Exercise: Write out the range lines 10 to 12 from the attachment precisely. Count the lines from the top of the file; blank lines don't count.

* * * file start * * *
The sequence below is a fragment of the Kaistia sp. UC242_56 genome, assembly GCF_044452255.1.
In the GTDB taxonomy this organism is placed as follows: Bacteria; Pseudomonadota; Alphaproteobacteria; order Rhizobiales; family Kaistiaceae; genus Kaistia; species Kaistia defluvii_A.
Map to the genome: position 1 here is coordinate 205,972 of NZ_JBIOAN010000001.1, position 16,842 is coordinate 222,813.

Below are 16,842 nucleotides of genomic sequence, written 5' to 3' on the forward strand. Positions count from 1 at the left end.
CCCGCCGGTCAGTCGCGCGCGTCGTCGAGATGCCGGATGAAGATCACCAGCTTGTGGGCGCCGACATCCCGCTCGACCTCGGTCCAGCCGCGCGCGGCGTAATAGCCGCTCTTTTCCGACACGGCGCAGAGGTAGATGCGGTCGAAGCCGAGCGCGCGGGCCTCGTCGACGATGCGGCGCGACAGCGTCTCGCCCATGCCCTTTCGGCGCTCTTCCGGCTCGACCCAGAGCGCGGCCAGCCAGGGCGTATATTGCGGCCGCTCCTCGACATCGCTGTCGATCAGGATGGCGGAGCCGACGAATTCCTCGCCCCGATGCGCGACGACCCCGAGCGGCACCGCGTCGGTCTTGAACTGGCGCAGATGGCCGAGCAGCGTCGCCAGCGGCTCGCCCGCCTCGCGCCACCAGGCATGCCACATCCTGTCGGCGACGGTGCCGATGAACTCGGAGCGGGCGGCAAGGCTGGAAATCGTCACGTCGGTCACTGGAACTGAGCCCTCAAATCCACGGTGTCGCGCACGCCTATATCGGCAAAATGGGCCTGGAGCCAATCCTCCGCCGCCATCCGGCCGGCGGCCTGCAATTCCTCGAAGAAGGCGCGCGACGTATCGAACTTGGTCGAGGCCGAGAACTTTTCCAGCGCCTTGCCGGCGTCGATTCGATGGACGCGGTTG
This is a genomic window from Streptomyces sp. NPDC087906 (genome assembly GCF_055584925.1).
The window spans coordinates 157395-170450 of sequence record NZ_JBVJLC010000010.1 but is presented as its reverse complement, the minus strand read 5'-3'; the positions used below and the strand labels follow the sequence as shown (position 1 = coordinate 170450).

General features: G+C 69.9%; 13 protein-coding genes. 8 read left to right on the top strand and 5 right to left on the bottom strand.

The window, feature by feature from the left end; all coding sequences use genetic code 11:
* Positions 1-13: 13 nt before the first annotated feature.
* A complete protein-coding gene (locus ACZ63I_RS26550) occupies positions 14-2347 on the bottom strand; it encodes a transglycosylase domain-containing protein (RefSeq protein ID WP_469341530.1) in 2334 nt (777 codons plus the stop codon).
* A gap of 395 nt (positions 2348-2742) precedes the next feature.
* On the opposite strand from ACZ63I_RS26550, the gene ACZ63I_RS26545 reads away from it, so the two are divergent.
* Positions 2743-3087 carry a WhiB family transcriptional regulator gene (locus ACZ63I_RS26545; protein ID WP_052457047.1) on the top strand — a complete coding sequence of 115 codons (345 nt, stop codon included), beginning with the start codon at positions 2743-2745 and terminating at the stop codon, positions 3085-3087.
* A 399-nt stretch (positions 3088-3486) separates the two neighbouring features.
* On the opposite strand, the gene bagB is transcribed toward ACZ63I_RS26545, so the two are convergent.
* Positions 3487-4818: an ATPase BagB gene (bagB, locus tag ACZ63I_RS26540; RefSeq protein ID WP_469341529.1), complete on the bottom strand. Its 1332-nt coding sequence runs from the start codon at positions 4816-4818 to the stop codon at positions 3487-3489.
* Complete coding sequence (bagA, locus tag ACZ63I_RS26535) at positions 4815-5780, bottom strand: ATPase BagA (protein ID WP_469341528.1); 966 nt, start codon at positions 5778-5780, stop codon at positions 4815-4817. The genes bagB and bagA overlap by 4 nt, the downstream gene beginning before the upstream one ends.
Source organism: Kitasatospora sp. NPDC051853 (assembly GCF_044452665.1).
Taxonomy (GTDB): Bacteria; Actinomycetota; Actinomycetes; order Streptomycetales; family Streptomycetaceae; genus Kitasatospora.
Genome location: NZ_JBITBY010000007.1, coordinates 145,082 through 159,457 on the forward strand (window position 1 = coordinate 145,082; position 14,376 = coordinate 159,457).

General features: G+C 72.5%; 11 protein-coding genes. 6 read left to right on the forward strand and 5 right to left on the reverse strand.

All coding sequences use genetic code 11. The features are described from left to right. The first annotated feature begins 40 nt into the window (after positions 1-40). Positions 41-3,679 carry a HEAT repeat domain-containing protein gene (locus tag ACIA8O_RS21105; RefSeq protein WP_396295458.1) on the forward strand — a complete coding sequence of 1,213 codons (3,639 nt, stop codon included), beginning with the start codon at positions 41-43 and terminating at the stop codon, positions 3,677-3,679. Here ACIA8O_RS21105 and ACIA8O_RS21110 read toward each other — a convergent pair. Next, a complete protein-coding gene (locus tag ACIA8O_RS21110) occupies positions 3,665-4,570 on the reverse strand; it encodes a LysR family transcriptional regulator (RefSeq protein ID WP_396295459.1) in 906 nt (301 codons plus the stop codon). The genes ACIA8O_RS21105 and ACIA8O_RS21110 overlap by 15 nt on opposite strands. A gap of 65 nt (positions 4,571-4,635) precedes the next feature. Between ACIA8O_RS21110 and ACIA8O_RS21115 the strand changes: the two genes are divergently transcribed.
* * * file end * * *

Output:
* Positions 1-13: 13 nt before the first annotated feature.
* A complete protein-coding gene (locus ACZ63I_RS26550) occupies positions 14-2347 on the bottom strand; it encodes a transglycosylase domain-containing protein (RefSeq protein ID WP_469341530.1) in 2334 nt (777 codons plus the stop codon).
* A gap of 395 nt (positions 2348-2742) precedes the next feature.